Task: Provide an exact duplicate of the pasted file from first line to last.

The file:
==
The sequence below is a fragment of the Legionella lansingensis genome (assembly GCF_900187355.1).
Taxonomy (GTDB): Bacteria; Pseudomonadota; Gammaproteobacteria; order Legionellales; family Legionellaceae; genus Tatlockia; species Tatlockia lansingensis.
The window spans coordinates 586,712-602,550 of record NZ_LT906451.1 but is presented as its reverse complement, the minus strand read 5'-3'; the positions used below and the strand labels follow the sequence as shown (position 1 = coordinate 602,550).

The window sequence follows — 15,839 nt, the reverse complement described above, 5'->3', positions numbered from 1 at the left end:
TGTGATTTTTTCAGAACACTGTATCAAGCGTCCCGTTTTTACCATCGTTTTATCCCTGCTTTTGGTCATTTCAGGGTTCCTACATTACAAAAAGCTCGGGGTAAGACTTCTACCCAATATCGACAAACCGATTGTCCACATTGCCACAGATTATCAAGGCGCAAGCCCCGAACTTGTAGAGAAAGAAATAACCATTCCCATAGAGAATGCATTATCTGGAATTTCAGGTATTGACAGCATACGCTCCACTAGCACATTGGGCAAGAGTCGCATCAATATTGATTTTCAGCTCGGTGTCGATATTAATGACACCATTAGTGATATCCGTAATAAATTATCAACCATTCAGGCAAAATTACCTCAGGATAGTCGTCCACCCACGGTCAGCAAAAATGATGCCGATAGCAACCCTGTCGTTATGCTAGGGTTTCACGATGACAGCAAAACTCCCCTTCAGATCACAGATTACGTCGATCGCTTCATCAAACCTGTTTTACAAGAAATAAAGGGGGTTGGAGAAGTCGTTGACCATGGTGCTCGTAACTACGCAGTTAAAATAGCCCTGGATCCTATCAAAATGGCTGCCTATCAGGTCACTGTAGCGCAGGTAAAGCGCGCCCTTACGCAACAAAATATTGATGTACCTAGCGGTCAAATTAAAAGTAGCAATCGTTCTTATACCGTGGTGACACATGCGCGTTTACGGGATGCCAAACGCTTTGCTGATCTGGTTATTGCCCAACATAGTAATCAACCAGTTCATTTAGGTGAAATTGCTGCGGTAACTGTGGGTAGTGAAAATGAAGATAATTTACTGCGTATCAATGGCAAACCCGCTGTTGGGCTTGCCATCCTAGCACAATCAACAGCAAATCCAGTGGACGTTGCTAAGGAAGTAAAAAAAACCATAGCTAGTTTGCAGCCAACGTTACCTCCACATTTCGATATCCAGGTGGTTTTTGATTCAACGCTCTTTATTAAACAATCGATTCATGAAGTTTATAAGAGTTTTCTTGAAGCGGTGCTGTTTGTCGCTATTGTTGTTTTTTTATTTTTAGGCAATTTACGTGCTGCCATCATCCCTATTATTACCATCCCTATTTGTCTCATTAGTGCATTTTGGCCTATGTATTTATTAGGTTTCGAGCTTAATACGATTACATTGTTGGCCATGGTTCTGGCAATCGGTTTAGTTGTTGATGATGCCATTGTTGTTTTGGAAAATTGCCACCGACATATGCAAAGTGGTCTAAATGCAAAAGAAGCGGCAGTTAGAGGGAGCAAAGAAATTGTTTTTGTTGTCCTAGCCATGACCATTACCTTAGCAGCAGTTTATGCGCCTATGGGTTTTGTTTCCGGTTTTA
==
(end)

The sequence below is a fragment of the Legionella lansingensis genome (assembly GCF_900187355.1).
Taxonomy (GTDB): Bacteria; Pseudomonadota; Gammaproteobacteria; order Legionellales; family Legionellaceae; genus Tatlockia; species Tatlockia lansingensis.
The window spans coordinates 586,712-602,550 of record NZ_LT906451.1 but is presented as its reverse complement, the minus strand read 5'-3'; the positions used below and the strand labels follow the sequence as shown (position 1 = coordinate 602,550).

The window sequence follows — 15,839 nt, the reverse complement described above, 5'->3', positions numbered from 1 at the left end:
TGTGATTTTTTCAGAACACTGTATCAAGCGTCCCGTTTTTACCATCGTTTTATCCCTGCTTTTGGTCATTTCAGGGTTCCTACATTACAAAAAGCTCGGGGTAAGACTTCTACCCAATATCGACAAACCGATTGTCCACATTGCCACAGATTATCAAGGCGCAAGCCCCGAACTTGTAGAGAAAGAAATAACCATTCCCATAGAGAATGCATTATCTGGAATTTCAGGTATTGACAGCATACGCTCCACTAGCACATTGGGCAAGAGTCGCATCAATATTGATTTTCAGCTCGGTGTCGATATTAATGACACCATTAGTGATATCCGTAATAAATTATCAACCATTCAGGCAAAATTACCTCAGGATAGTCGTCCACCCACGGTCAGCAAAAATGATGCCGATAGCAACCCTGTCGTTATGCTAGGGTTTCACGATGACAGCAAAACTCCCCTTCAGATCACAGATTACGTCGATCGCTTCATCAAACCTGTTTTACAAGAAATAAAGGGGGTTGGAGAAGTCGTTGACCATGGTGCTCGTAACTACGCAGTTAAAATAGCCCTGGATCCTATCAAAATGGCTGCCTATCAGGTCACTGTAGCGCAGGTAAAGCGCGCCCTTACGCAACAAAATATTGATGTACCTAGCGGTCAAATTAAAAGTAGCAATCGTTCTTATACCGTGGTGACACATGCGCGTTTACGGGATGCCAAACGCTTTGCTGATCTGGTTATTGCCCAACATAGTAATCAACCAGTTCATTTAGGTGAAATTGCTGCGGTAACTGTGGGTAGTGAAAATGAAGATAATTTACTGCGTATCAATGGCAAACCCGCTGTTGGGCTTGCCATCCTAGCACAATCAACAGCAAATCCAGTGGACGTTGCTAAGGAAGTAAAAAAAACCATAGCTAGTTTGCAGCCAACGTTACCTCCACATTTCGATATCCAGGTGGTTTTTGATTCAACGCTCTTTATTAAACAATCGATTCATGAAGTTTATAAGAGTTTTCTTGAAGCGGTGCTGTTTGTCGCTATTGTTGTTTTTTTATTTTTAGGCAATTTACGTGCTGCCATCATCCCTATTATTACCATCCCTATTTGTCTCATTAGTGCATTTTGGCCTATGTATTTATTAGGTTTCGAGCTTAATACGATTACATTGTTGGCCATGGTTCTGGCAATCGGTTTAGTTGTTGATGATGCCATTGTTGTTTTGGAAAATTGCCACCGACATATGCAAAGTGGTCTAAATGCAAAAGAAGCGGCAGTTAGAGGGAGCAAAGAAATTGTTTTTGTTGTCCTAGCCATGACCATTACCTTAGCAGCAGTTTATGCGCCTATGGGTTTTGTTTCCGGTTTTA